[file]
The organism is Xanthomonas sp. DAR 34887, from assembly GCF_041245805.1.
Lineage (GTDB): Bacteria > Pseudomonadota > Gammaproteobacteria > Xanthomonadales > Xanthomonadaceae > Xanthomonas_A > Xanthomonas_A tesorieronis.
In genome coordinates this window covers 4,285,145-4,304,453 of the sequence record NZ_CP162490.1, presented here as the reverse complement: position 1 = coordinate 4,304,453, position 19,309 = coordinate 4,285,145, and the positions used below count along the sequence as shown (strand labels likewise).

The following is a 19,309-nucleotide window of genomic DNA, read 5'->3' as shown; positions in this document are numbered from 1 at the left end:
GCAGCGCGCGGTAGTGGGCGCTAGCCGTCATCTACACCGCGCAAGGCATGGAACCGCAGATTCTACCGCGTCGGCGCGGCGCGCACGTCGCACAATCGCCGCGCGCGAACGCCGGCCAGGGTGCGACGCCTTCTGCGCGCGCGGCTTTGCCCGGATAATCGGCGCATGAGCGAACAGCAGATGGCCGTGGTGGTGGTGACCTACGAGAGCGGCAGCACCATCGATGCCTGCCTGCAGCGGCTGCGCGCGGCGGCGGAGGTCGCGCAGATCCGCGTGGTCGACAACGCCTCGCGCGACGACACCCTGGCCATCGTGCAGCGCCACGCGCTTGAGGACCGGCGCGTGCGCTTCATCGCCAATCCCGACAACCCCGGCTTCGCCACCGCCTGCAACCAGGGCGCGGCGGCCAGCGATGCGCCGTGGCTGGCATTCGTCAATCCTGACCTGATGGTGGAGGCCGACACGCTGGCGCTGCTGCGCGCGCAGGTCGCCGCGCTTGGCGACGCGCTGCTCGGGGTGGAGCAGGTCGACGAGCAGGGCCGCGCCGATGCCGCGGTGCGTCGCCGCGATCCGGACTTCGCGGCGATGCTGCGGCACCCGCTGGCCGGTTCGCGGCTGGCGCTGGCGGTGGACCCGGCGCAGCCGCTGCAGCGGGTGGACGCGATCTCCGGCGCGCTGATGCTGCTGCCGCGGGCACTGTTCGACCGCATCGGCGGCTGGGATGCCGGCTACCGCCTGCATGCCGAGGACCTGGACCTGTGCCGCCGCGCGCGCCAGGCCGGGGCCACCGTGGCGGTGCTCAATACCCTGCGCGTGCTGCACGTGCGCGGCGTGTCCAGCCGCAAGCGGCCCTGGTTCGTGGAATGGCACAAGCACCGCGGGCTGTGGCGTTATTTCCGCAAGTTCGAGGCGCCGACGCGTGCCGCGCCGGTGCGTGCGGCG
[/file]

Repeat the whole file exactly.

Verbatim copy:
The organism is Xanthomonas sp. DAR 34887, from assembly GCF_041245805.1.
Lineage (GTDB): Bacteria > Pseudomonadota > Gammaproteobacteria > Xanthomonadales > Xanthomonadaceae > Xanthomonas_A > Xanthomonas_A tesorieronis.
In genome coordinates this window covers 4,285,145-4,304,453 of the sequence record NZ_CP162490.1, presented here as the reverse complement: position 1 = coordinate 4,304,453, position 19,309 = coordinate 4,285,145, and the positions used below count along the sequence as shown (strand labels likewise).

The following is a 19,309-nucleotide window of genomic DNA, read 5'->3' as shown; positions in this document are numbered from 1 at the left end:
GCAGCGCGCGGTAGTGGGCGCTAGCCGTCATCTACACCGCGCAAGGCATGGAACCGCAGATTCTACCGCGTCGGCGCGGCGCGCACGTCGCACAATCGCCGCGCGCGAACGCCGGCCAGGGTGCGACGCCTTCTGCGCGCGCGGCTTTGCCCGGATAATCGGCGCATGAGCGAACAGCAGATGGCCGTGGTGGTGGTGACCTACGAGAGCGGCAGCACCATCGATGCCTGCCTGCAGCGGCTGCGCGCGGCGGCGGAGGTCGCGCAGATCCGCGTGGTCGACAACGCCTCGCGCGACGACACCCTGGCCATCGTGCAGCGCCACGCGCTTGAGGACCGGCGCGTGCGCTTCATCGCCAATCCCGACAACCCCGGCTTCGCCACCGCCTGCAACCAGGGCGCGGCGGCCAGCGATGCGCCGTGGCTGGCATTCGTCAATCCTGACCTGATGGTGGAGGCCGACACGCTGGCGCTGCTGCGCGCGCAGGTCGCCGCGCTTGGCGACGCGCTGCTCGGGGTGGAGCAGGTCGACGAGCAGGGCCGCGCCGATGCCGCGGTGCGTCGCCGCGATCCGGACTTCGCGGCGATGCTGCGGCACCCGCTGGCCGGTTCGCGGCTGGCGCTGGCGGTGGACCCGGCGCAGCCGCTGCAGCGGGTGGACGCGATCTCCGGCGCGCTGATGCTGCTGCCGCGGGCACTGTTCGACCGCATCGGCGGCTGGGATGCCGGCTACCGCCTGCATGCCGAGGACCTGGACCTGTGCCGCCGCGCGCGCCAGGCCGGGGCCACCGTGGCGGTGCTCAATACCCTGCGCGTGCTGCACGTGCGCGGCGTGTCCAGCCGCAAGCGGCCCTGGTTCGTGGAATGGCACAAGCACCGCGGGCTGTGGCGTTATTTCCGCAAGTTCGAGGCGCCGACGCGTGCCGCGCCGGTGCGTGCGGCG